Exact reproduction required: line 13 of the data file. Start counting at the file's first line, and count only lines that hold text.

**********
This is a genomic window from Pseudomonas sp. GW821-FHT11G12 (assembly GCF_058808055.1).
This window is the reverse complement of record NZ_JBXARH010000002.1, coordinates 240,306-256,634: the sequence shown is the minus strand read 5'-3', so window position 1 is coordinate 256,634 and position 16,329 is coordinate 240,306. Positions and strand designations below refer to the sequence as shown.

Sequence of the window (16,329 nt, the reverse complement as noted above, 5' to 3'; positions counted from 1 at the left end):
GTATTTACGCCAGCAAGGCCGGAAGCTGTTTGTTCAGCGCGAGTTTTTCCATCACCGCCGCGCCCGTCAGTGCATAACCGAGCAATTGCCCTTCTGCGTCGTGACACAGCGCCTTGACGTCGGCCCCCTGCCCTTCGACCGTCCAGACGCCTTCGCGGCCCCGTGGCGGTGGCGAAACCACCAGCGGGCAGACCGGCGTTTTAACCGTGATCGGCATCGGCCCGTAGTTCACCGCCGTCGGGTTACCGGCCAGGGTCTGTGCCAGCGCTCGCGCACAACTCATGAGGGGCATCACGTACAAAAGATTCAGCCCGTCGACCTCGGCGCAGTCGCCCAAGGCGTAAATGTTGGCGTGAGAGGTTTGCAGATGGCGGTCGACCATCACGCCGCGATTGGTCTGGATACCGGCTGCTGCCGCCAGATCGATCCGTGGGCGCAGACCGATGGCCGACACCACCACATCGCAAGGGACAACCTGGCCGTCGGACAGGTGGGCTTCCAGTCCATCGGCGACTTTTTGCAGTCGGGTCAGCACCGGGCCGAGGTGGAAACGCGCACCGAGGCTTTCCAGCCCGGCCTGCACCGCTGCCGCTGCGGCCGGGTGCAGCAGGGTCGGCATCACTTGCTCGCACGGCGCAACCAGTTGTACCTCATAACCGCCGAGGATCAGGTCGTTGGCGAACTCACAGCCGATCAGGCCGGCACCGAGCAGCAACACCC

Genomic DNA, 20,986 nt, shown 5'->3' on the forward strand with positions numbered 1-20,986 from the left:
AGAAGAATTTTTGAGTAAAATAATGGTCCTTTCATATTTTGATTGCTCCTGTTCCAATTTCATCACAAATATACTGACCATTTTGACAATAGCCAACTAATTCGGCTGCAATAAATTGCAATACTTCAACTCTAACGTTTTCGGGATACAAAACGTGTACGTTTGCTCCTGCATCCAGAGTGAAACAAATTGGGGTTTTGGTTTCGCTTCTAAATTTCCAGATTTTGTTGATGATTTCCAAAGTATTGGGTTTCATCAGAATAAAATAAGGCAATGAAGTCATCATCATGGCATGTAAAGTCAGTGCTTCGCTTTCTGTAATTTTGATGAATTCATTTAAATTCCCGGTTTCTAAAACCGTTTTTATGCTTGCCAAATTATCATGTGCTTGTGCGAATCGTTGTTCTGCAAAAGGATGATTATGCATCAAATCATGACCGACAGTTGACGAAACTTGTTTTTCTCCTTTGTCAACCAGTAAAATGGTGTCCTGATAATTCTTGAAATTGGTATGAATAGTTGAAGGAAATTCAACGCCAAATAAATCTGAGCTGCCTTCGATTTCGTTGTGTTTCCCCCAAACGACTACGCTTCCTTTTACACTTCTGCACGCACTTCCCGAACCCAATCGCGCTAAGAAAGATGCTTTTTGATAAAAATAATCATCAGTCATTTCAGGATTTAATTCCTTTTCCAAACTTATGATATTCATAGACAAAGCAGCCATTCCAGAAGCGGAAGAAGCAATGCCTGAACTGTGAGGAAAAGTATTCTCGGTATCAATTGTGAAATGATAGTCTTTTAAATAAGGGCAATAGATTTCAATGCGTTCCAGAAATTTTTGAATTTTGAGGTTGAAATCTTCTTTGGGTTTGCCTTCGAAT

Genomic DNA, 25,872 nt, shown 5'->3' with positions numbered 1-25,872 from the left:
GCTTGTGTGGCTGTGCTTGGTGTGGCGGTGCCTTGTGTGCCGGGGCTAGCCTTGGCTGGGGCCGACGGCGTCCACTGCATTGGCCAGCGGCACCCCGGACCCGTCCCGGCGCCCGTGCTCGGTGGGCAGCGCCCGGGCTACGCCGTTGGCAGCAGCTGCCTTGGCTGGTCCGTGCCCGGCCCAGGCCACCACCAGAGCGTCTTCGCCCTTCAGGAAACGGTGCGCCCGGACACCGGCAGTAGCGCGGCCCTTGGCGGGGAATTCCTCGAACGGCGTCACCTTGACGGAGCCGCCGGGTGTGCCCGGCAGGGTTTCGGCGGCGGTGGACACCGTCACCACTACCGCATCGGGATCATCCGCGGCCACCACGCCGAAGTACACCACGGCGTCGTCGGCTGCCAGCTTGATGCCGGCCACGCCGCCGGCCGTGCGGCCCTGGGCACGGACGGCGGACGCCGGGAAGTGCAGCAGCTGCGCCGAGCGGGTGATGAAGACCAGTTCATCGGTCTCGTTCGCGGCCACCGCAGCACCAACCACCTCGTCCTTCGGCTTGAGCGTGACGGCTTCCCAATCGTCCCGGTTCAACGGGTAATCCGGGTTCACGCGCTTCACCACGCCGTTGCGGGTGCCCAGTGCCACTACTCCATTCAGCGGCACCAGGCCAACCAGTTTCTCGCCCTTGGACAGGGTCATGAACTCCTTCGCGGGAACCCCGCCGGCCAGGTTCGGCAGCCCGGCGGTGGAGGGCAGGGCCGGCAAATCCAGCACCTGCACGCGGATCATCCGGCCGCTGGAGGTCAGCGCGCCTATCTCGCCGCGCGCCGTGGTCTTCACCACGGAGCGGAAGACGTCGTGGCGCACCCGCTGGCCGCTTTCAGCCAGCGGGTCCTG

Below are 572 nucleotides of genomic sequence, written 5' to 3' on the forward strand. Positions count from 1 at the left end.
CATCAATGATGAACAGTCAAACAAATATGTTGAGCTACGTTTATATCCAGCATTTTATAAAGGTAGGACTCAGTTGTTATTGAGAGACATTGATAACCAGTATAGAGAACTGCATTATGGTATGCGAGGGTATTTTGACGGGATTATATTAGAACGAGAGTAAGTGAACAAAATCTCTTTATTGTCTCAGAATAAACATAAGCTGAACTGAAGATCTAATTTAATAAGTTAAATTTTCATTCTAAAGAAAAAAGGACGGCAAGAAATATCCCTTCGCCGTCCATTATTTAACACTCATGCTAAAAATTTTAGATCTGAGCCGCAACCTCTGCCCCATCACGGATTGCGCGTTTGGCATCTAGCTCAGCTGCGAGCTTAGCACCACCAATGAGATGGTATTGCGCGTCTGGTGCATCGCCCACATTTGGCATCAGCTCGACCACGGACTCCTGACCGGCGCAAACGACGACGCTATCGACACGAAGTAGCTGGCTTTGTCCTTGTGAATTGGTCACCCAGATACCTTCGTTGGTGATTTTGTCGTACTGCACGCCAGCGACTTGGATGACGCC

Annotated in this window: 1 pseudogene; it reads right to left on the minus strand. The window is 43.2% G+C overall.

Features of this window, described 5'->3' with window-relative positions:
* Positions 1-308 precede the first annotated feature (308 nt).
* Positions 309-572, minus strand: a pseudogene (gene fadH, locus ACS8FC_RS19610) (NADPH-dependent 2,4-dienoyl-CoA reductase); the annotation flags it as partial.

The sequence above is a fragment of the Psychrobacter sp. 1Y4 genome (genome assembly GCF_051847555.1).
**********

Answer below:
* Positions 1-308 precede the first annotated feature (308 nt).